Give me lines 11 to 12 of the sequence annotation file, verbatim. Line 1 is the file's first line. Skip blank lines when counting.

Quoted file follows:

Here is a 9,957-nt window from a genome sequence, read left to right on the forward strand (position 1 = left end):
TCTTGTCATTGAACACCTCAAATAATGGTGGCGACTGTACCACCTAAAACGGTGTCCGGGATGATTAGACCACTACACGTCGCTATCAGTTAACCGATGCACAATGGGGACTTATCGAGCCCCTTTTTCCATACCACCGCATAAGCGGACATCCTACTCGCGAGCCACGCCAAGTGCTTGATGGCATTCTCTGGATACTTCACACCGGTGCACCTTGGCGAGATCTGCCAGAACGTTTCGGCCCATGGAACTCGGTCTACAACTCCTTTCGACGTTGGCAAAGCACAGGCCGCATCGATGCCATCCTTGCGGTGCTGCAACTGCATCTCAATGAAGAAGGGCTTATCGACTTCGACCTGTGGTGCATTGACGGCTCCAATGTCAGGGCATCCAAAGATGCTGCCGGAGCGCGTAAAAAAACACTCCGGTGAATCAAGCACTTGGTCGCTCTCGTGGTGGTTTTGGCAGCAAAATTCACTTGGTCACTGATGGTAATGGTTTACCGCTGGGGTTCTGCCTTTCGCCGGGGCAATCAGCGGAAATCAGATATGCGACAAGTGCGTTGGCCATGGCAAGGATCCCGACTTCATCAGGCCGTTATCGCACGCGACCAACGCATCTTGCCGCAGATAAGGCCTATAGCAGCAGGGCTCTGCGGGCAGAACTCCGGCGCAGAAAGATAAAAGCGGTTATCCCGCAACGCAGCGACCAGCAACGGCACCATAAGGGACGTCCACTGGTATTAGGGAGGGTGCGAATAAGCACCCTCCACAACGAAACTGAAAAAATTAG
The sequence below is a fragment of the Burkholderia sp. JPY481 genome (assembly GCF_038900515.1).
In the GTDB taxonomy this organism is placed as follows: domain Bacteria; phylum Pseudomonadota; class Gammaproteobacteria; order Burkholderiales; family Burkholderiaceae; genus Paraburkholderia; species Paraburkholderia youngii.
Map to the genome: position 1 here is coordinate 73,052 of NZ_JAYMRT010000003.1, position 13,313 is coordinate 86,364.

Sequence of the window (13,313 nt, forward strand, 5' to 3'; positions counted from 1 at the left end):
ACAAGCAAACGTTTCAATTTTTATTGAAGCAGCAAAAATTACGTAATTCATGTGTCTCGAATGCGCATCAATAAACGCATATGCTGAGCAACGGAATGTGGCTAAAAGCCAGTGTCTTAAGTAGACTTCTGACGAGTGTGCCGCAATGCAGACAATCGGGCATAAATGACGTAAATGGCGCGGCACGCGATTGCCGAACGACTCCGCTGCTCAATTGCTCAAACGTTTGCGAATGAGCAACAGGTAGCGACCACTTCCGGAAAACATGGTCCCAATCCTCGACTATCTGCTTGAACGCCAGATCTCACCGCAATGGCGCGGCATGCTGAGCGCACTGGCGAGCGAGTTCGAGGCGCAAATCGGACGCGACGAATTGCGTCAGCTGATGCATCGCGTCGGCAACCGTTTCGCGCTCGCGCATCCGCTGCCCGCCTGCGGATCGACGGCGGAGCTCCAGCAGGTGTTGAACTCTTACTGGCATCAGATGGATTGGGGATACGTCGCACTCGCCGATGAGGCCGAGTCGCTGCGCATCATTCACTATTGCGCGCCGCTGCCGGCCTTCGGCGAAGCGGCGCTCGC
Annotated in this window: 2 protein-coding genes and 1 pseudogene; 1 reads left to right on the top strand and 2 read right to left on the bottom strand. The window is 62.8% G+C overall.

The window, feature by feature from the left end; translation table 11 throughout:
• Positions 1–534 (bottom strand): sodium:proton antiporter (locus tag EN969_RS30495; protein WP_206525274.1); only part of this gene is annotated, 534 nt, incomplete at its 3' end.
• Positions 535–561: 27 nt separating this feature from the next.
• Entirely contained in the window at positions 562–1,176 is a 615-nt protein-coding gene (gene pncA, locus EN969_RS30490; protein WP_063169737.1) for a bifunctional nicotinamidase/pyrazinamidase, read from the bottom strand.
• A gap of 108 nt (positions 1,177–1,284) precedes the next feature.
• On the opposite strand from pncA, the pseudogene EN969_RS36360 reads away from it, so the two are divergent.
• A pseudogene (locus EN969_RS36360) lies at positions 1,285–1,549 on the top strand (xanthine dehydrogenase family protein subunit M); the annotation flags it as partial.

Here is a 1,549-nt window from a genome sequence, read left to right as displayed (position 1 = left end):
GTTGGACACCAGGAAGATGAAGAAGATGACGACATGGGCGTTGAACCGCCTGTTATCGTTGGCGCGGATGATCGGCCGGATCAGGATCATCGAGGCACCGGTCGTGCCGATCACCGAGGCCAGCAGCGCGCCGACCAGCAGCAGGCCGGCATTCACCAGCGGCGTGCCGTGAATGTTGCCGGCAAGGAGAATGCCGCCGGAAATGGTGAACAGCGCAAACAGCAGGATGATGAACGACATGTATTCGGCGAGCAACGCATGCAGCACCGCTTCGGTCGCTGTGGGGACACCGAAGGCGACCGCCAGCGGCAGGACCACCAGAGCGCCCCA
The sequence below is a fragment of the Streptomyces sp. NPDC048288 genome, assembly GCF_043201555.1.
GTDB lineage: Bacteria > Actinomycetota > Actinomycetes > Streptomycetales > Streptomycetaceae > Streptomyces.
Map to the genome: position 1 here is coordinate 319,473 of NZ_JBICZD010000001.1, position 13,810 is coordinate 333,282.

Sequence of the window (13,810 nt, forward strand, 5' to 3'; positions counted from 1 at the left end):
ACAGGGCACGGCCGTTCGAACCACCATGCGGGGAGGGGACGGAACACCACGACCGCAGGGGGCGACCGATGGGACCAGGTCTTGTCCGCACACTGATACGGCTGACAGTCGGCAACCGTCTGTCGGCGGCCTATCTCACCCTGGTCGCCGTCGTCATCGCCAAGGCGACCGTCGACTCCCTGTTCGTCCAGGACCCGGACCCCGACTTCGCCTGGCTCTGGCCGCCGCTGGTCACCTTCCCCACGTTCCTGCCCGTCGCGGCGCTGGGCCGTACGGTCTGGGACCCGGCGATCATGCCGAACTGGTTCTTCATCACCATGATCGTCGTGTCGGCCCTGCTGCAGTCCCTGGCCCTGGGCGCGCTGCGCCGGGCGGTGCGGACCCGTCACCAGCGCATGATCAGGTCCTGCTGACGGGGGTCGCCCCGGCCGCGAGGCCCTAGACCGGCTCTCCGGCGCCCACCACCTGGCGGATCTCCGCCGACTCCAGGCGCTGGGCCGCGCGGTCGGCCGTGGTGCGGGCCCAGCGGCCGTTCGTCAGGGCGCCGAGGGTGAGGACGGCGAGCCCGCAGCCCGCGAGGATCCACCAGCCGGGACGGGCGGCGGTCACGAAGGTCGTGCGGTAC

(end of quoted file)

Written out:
• Positions 535–561: 27 nt separating this feature from the next.
• Entirely contained in the window at positions 562–1,176 is a 615-nt protein-coding gene (gene pncA, locus EN969_RS30490; protein WP_063169737.1) for a bifunctional nicotinamidase/pyrazinamidase, read from the bottom strand.